Social Security provides the backbone of financial support for retired Americans. Many are concerned about the financial challenges that Social Security faces, especially with the demographic shift that has millions of baby boomers retiring every year and starting to receive Social Security benefits. The Social Security Trust Fund currently has $2.8 trillion in assets that it intends to use to cover anticipated shortfalls in tax revenue over the next 20 years. But some portray the Trust Fund as a sham because it doesn't have any cash assets in its coffers, instead holding only special government obligations. Let's take a closer look at what Social Security has available in terms of finances and when it will get back the cash it needs to pay benefits.
How the Social Security Trust Fund can invest
Social Security is funded largely from the collection of payroll taxes from employees and employers. In the past, that revenue, combined with smaller sources of funding such as income tax revenue from the taxation of Social Security benefits, has been enough to pay out all benefits due and have money left over. That excess revenue was put into the Social Security Trust Fund, with the intent of setting it aside for later use.
However, the Social Security Trust Fund doesn't just hold onto that cash. Instead, it invests it, buying special government securities issued by the U.S. Treasury. The money is therefore transferred from one agency of the government to another, and the U.S. Treasury uses the cash to finance other operations of the government.
These special-issue securities come in two types. Certificates of indebtedness are available on a daily basis, and they mature on the following June 30. For longer-term investment, bonds are also available once per year on June 30. The trust fund can choose maturities of between one and 15 years.
Current trust fund assets and rates of return
The trust fund has $2.825 trillion invested in these securities, according to the latest available data from the Social Security Administration as of April. About $77 billion is invested in certificates of indebtedness and the remainder in bonds.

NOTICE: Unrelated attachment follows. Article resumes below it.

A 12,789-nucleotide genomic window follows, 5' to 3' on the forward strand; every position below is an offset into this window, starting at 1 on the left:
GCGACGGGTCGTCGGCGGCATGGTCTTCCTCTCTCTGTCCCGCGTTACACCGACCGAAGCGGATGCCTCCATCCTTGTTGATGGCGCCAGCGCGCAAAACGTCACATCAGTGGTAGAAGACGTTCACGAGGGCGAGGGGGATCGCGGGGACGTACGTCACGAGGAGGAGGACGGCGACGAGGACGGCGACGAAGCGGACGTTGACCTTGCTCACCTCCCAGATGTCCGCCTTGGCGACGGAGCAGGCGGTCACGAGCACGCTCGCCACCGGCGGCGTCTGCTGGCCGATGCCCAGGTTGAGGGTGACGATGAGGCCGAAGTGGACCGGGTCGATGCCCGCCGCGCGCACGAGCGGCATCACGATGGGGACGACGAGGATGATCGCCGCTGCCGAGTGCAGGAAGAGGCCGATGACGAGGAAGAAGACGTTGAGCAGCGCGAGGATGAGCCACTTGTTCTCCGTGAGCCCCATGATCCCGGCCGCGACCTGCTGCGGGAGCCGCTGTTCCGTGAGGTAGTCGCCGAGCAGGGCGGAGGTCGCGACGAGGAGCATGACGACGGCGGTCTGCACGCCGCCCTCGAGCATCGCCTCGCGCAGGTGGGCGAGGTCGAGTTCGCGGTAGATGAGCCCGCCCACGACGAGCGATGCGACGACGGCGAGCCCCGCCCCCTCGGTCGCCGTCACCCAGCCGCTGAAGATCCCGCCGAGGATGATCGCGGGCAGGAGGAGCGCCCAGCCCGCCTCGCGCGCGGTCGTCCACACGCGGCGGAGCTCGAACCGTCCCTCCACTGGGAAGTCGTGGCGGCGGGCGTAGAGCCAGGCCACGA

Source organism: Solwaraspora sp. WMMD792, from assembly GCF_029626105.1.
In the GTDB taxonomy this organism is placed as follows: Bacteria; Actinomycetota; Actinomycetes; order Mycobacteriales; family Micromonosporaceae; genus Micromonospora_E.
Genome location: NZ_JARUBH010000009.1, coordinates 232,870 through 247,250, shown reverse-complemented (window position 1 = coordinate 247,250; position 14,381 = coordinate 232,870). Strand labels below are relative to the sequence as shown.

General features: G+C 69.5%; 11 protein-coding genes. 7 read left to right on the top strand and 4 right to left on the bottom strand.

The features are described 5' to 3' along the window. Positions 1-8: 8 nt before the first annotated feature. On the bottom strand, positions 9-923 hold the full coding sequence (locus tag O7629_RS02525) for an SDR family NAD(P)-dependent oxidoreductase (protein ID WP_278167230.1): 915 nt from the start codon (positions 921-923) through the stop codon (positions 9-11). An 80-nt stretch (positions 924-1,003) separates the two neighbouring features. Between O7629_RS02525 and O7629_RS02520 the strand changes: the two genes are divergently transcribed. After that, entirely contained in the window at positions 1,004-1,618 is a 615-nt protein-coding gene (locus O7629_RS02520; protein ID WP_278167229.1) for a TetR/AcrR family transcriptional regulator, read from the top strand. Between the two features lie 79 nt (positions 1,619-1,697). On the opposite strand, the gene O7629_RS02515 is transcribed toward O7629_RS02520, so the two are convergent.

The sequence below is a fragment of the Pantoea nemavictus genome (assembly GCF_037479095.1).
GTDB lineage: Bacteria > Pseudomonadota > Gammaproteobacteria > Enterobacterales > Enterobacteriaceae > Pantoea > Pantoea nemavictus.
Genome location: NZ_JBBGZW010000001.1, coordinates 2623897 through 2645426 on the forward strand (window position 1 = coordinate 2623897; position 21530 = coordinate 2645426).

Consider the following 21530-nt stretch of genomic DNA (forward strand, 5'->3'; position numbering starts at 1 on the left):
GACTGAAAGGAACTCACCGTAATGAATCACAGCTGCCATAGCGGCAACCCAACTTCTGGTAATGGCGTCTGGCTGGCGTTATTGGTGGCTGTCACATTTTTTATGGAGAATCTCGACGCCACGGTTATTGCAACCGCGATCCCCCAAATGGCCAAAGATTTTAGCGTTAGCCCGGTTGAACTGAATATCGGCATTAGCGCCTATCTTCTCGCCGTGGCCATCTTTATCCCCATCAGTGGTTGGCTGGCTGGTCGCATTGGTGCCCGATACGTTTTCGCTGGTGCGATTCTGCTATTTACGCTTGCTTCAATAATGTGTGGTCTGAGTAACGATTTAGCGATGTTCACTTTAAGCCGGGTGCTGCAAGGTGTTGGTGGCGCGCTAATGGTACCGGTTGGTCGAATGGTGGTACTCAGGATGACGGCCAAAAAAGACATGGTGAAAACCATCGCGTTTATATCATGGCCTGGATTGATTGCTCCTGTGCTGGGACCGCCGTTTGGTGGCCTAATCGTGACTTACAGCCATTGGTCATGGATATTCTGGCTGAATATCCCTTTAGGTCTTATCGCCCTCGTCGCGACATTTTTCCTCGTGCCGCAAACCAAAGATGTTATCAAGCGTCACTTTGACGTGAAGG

The overall average rate of return that the Social Security Trust Fund earns is about 3.2%. Certificates of indebtedness currently pay between 1.75% and 2.25%, and the bonds that the trust fund holds have interest rates ranging from 1.375% up to 5.625%.
How the trust fund gets its cash back
One special feature of the investments that the Social Security Trust Fund holds is that the trust fund can redeem securities without penalty. The payroll tax revenue that the SSA receives is seasonal in nature, because self-employed individuals pay their payroll taxes in estimated tax payments every quarter and tend to make large lump-sum tax payments with their annual tax returns. The combination of lumpy revenue and regular monthly benefit payments made throughout each month requires extensive cash management.
When the SSA needs to redeem securities for cash needs, ordering rules apply. Securities with the earliest maturity date are chosen first. If the trust fund owns more than one security with the same maturity date, then it chooses the security paying the lowest interest rate. For instance, in April, the trust fund acquired certificates of indebtedness worth $94.6 billion. However, at other times during the month, the trust fund also made three redemption requests totaling about $76 billion.
The intragovernmental nature of the investment of money from the Social Security Trust Fund is what spurs many skeptics to see the trust fund as a sham. However, the securities that the trust fund holds do exist, and they are obligations of the U.S. government to the same extent as any Treasury bonds issued to investors. When the money is needed, the trust fund simply redeems these securities and makes cash available to the SSA to cover its benefit payment obligations.
Social Security can therefore rely on getting its $2.8 trillion back from its trust fund whenever it needs the money for benefits. With projections suggesting that trust fund assets will diminish between now and the mid-2030s, Americans will get to see firsthand how the process of redeeming special government securities from the trust fund actually works in practice.